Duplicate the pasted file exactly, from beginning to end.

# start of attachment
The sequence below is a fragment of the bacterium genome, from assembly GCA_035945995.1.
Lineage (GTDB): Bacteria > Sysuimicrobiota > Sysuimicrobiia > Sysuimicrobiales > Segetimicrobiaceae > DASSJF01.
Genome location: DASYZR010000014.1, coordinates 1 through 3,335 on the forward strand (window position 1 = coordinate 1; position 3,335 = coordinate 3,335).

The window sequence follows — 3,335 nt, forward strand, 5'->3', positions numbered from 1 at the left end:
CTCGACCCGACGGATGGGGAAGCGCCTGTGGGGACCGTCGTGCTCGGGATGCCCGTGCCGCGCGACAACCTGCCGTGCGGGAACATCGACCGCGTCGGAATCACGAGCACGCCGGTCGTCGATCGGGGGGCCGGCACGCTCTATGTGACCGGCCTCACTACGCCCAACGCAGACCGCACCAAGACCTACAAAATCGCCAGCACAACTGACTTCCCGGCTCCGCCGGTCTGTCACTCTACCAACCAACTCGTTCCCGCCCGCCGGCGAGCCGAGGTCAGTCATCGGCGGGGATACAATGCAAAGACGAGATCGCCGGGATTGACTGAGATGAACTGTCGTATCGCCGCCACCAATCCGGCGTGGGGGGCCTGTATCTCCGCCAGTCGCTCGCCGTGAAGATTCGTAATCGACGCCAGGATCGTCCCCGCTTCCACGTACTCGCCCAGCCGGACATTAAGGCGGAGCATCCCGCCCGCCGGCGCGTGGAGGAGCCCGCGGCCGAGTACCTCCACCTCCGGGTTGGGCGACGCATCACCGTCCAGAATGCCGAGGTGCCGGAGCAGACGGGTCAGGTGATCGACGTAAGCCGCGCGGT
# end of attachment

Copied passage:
The sequence below is a fragment of the bacterium genome, from assembly GCA_035945995.1.
Lineage (GTDB): Bacteria > Sysuimicrobiota > Sysuimicrobiia > Sysuimicrobiales > Segetimicrobiaceae > DASSJF01.
Genome location: DASYZR010000014.1, coordinates 1 through 3,335 on the forward strand (window position 1 = coordinate 1; position 3,335 = coordinate 3,335).

The window sequence follows — 3,335 nt, forward strand, 5'->3', positions numbered from 1 at the left end:
CTCGACCCGACGGATGGGGAAGCGCCTGTGGGGACCGTCGTGCTCGGGATGCCCGTGCCGCGCGACAACCTGCCGTGCGGGAACATCGACCGCGTCGGAATCACGAGCACGCCGGTCGTCGATCGGGGGGCCGGCACGCTCTATGTGACCGGCCTCACTACGCCCAACGCAGACCGCACCAAGACCTACAAAATCGCCAGCACAACTGACTTCCCGGCTCCGCCGGTCTGTCACTCTACCAACCAACTCGTTCCCGCCCGCCGGCGAGCCGAGGTCAGTCATCGGCGGGGATACAATGCAAAGACGAGATCGCCGGGATTGACTGAGATGAACTGTCGTATCGCCGCCACCAATCCGGCGTGGGGGGCCTGTATCTCCGCCAGTCGCTCGCCGTGAAGATTCGTAATCGACGCCAGGATCGTCCCCGCTTCCACGTACTCGCCCAGCCGGACATTAAGGCGGAGCATCCCGCCCGCCGGCGCGTGGAGGAGCCCGCGGCCGAGTACCTCCACCTCCGGGTTGGGCGACGCATCACCGTCCAGAATGCCGAGGTGCCGGAGCAGACGGGTCAGGTGATCGACGTAAGCCGCGCGGT